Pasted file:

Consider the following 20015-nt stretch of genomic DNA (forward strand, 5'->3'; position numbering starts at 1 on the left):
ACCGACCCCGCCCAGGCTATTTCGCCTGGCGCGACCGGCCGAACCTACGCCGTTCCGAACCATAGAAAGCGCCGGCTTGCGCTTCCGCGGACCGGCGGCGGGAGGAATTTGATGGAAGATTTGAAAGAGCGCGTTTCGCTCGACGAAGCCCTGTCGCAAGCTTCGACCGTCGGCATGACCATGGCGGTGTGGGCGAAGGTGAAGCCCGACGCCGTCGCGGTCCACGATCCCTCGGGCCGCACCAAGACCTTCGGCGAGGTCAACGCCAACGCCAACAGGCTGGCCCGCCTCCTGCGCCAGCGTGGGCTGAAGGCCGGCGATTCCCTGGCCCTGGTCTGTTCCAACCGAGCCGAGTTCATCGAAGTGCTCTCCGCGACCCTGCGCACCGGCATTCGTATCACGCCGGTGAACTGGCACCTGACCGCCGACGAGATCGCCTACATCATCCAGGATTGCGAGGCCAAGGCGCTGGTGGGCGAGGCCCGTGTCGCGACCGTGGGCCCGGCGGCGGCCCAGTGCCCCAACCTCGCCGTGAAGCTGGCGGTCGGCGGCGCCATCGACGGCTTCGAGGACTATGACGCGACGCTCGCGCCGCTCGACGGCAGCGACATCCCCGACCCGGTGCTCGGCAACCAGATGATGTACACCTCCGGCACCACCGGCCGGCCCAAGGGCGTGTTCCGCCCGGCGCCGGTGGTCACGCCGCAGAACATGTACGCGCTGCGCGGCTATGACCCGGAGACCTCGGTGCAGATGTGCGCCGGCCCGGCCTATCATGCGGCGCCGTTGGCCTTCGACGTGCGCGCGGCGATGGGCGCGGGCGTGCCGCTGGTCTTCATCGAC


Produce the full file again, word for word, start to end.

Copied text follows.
Consider the following 20015-nt stretch of genomic DNA (forward strand, 5'->3'; position numbering starts at 1 on the left):
ACCGACCCCGCCCAGGCTATTTCGCCTGGCGCGACCGGCCGAACCTACGCCGTTCCGAACCATAGAAAGCGCCGGCTTGCGCTTCCGCGGACCGGCGGCGGGAGGAATTTGATGGAAGATTTGAAAGAGCGCGTTTCGCTCGACGAAGCCCTGTCGCAAGCTTCGACCGTCGGCATGACCATGGCGGTGTGGGCGAAGGTGAAGCCCGACGCCGTCGCGGTCCACGATCCCTCGGGCCGCACCAAGACCTTCGGCGAGGTCAACGCCAACGCCAACAGGCTGGCCCGCCTCCTGCGCCAGCGTGGGCTGAAGGCCGGCGATTCCCTGGCCCTGGTCTGTTCCAACCGAGCCGAGTTCATCGAAGTGCTCTCCGCGACCCTGCGCACCGGCATTCGTATCACGCCGGTGAACTGGCACCTGACCGCCGACGAGATCGCCTACATCATCCAGGATTGCGAGGCCAAGGCGCTGGTGGGCGAGGCCCGTGTCGCGACCGTGGGCCCGGCGGCGGCCCAGTGCCCCAACCTCGCCGTGAAGCTGGCGGTCGGCGGCGCCATCGACGGCTTCGAGGACTATGACGCGACGCTCGCGCCGCTCGACGGCAGCGACATCCCCGACCCGGTGCTCGGCAACCAGATGATGTACACCTCCGGCACCACCGGCCGGCCCAAGGGCGTGTTCCGCCCGGCGCCGGTGGTCACGCCGCAGAACATGTACGCGCTGCGCGGCTATGACCCGGAGACCTCGGTGCAGATGTGCGCCGGCCCGGCCTATCATGCGGCGCCGTTGGCCTTCGACGTGCGCGCGGCGATGGGCGCGGGCGTGCCGCTGGTCTTCATCGAC